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New technology may reduce wind energy costs

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London, The efficiency of wind turbines can be increased and repair costs reduced through a new technique developed by engineers from the University of Sheffield.

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The novel technique can predict when bearings inside wind turbines fail which could make wind energy cheaper.

Unexpected bearing failures are a common problem in wind turbines.
“By removing the risk of a loss of production and the need for unplanned maintenance, it can help to reduce the cost of wind energy and make it much more economically competitive,” said co-author of the paper professor Rob Dwyer-Joyce.
The method, developed by mechanical engineering research student Wenqu Chen, uses ultrasonic waves to measure the load transmitted through a ball bearing in a wind turbine.
The stress on wind turbine is recorded and then engineers can forecast its remaining service life.
When a bearing is subjected to a load, its thickness is reduced by a very small amount due to elastic deformation, and the speed of sound is affected by the stress level in the material. Both these effects change the time of flight of an ultrasound wave through a bearing.
The new method is the only way to directly measure the transmitted load through the rolling bearing components.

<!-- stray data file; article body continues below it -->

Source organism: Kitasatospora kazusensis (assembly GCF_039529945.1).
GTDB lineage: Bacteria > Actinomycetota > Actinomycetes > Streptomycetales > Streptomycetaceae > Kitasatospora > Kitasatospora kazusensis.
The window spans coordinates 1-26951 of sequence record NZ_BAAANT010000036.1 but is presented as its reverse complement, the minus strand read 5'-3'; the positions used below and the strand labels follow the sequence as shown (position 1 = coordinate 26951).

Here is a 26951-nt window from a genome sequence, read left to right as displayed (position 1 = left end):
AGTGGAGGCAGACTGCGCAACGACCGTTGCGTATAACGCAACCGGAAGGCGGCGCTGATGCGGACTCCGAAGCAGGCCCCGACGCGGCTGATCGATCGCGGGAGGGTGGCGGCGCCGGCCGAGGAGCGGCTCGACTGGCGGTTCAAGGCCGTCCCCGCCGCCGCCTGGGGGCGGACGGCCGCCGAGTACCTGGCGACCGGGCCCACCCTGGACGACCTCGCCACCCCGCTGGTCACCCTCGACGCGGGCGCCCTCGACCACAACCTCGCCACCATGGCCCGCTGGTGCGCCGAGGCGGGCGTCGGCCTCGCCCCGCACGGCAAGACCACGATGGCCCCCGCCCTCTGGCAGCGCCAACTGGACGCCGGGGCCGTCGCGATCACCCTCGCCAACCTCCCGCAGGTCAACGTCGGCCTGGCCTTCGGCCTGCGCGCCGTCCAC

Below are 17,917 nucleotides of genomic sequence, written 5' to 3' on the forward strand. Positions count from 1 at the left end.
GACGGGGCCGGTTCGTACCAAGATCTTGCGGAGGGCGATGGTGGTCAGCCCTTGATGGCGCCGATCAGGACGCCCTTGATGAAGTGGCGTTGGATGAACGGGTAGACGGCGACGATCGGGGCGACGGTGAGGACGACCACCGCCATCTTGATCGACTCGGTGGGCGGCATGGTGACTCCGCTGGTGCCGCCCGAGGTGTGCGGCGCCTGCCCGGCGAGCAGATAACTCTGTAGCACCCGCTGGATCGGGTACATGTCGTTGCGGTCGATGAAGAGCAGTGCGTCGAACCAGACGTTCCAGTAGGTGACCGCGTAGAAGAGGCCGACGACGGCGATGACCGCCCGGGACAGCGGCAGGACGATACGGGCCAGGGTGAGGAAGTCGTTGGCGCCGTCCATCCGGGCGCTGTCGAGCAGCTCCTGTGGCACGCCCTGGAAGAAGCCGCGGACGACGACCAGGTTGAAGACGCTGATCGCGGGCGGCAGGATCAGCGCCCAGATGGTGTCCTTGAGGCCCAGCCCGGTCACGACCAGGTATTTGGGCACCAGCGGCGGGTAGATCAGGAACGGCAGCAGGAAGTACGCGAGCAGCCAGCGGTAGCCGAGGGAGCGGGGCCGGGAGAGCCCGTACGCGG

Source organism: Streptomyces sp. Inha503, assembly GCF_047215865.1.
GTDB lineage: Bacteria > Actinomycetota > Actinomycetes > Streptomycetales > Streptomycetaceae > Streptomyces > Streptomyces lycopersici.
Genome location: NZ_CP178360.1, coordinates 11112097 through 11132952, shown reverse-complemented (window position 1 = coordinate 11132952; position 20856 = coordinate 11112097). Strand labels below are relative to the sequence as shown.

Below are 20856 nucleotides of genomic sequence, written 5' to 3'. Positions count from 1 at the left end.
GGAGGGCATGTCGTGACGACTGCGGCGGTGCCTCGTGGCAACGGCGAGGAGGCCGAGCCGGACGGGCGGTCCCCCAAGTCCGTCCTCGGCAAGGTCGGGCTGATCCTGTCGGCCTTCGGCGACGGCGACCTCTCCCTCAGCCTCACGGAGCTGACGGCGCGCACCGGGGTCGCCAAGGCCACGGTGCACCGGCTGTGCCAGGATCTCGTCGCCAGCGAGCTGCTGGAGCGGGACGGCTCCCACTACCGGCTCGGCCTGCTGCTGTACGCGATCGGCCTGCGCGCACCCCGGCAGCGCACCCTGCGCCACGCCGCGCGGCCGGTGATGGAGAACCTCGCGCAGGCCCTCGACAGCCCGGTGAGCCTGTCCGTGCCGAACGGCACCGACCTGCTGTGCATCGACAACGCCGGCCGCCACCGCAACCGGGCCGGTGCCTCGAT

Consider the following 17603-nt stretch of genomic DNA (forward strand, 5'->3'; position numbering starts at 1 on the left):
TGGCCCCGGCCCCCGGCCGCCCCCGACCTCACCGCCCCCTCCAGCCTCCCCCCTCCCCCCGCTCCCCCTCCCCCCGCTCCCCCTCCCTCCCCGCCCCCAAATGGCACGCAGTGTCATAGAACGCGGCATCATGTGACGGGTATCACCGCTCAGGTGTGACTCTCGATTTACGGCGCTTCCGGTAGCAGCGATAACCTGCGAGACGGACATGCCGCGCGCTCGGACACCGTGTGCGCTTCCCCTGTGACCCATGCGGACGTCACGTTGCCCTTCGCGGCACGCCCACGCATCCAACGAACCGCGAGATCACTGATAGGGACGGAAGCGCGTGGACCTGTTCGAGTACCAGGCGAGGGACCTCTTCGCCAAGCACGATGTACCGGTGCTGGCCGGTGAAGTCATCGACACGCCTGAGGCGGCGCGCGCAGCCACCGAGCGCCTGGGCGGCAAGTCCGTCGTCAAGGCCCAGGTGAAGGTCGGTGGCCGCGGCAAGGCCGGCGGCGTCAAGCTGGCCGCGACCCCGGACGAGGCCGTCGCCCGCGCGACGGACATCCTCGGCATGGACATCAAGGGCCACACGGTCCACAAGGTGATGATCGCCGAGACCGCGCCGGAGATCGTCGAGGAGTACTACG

It uses a custom-built piezoelectric sensor mounted in the bearing to measure the time of flight and determine the load.
This sensor is less expensive and significantly smaller than currently available, making it suitable for smaller turbines.
It can also provide a better prediction of the maintenance needed, saving money in servicing, researchers said.
The study was published in the journal Proceedings of the Royal Society.

(IANS)

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84% Indians Hope to Retain Their Jobs Despite Automation: WEF

Indians see automation, but hopeful of keeping jobs

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Indians jobs
Although majority of Indians think their jobs would be automated in the next 10 years, 84 per cent hope to retain their jobs. (Representational Image) Pixabay

Although majority of Indians think their jobs would be automated in the next 10 years, 84 per cent hope to retain their jobs, supported by their skills, according to a report by World Economic Forum (WEF) and Ipsos.

India tops the list in terms of expectation of jobs automation, as around 71 per cent respondents expect their jobs to be automated. Saudi Arabia comes second with 56 per cent respondents expecting jobs getting automated, and in China 55 per cent respondents feel the same.

“Interestingly, 84 per cent of urban Indians polled are confident of keeping their jobs, using the skills they possess. The survey also shows across all markets, Indians are most confident, followed by the Netherlands (83 per cent) and the US (82 per cent),” the report said.

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Indians realise while automation is likely they know it will act as an enabler to improve efficiencies in deliverability. Pixabay

The markets least confident of holding onto their jobs in the face of automation, include Japan (23 per cent), South Korea (33 per cent) and Russia (50 per cent).

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Commenting on the survey, Parijat Chakraborty of Ipsos India said, “Indian job market is hierarchy driven, promotions are skills and performance-led. Indians realise while automation is likely they know it will act as an enabler to improve efficiencies in deliverability; human intellect, skill-sets and capital will still be needed to get the job done.” (IANS)

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